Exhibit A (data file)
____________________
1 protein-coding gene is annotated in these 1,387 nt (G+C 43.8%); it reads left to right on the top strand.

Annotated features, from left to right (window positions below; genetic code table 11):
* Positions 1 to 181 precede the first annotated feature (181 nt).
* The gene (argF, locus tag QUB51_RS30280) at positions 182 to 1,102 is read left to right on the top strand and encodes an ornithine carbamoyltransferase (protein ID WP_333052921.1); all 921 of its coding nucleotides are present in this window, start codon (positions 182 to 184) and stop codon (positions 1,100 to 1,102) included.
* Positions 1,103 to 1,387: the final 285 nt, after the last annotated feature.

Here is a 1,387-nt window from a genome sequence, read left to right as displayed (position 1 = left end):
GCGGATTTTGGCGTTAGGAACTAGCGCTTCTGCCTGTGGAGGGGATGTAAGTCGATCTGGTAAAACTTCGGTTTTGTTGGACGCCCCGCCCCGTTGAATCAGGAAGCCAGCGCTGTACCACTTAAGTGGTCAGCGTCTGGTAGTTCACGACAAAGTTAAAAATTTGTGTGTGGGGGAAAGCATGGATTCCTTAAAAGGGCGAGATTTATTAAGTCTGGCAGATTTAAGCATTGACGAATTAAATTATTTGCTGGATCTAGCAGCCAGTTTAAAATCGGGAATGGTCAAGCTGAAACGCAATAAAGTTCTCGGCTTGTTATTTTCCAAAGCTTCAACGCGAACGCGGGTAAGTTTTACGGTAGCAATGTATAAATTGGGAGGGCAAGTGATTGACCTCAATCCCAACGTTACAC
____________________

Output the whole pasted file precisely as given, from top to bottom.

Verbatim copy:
1 protein-coding gene is annotated in these 1,387 nt (G+C 43.8%); it reads left to right on the top strand.

Annotated features, from left to right (window positions below; genetic code table 11):
* Positions 1 to 181 precede the first annotated feature (181 nt).
* The gene (argF, locus tag QUB51_RS30280) at positions 182 to 1,102 is read left to right on the top strand and encodes an ornithine carbamoyltransferase (protein ID WP_333052921.1); all 921 of its coding nucleotides are present in this window, start codon (positions 182 to 184) and stop codon (positions 1,100 to 1,102) included.
* Positions 1,103 to 1,387: the final 285 nt, after the last annotated feature.

Here is a 1,387-nt window from a genome sequence, read left to right as displayed (position 1 = left end):
GCGGATTTTGGCGTTAGGAACTAGCGCTTCTGCCTGTGGAGGGGATGTAAGTCGATCTGGTAAAACTTCGGTTTTGTTGGACGCCCCGCCCCGTTGAATCAGGAAGCCAGCGCTGTACCACTTAAGTGGTCAGCGTCTGGTAGTTCACGACAAAGTTAAAAATTTGTGTGTGGGGGAAAGCATGGATTCCTTAAAAGGGCGAGATTTATTAAGTCTGGCAGATTTAAGCATTGACGAATTAAATTATTTGCTGGATCTAGCAGCCAGTTTAAAATCGGGAATGGTCAAGCTGAAACGCAATAAAGTTCTCGGCTTGTTATTTTCCAAAGCTTCAACGCGAACGCGGGTAAGTTTTACGGTAGCAATGTATAAATTGGGAGGGCAAGTGATTGACCTCAATCCCAACGTTACAC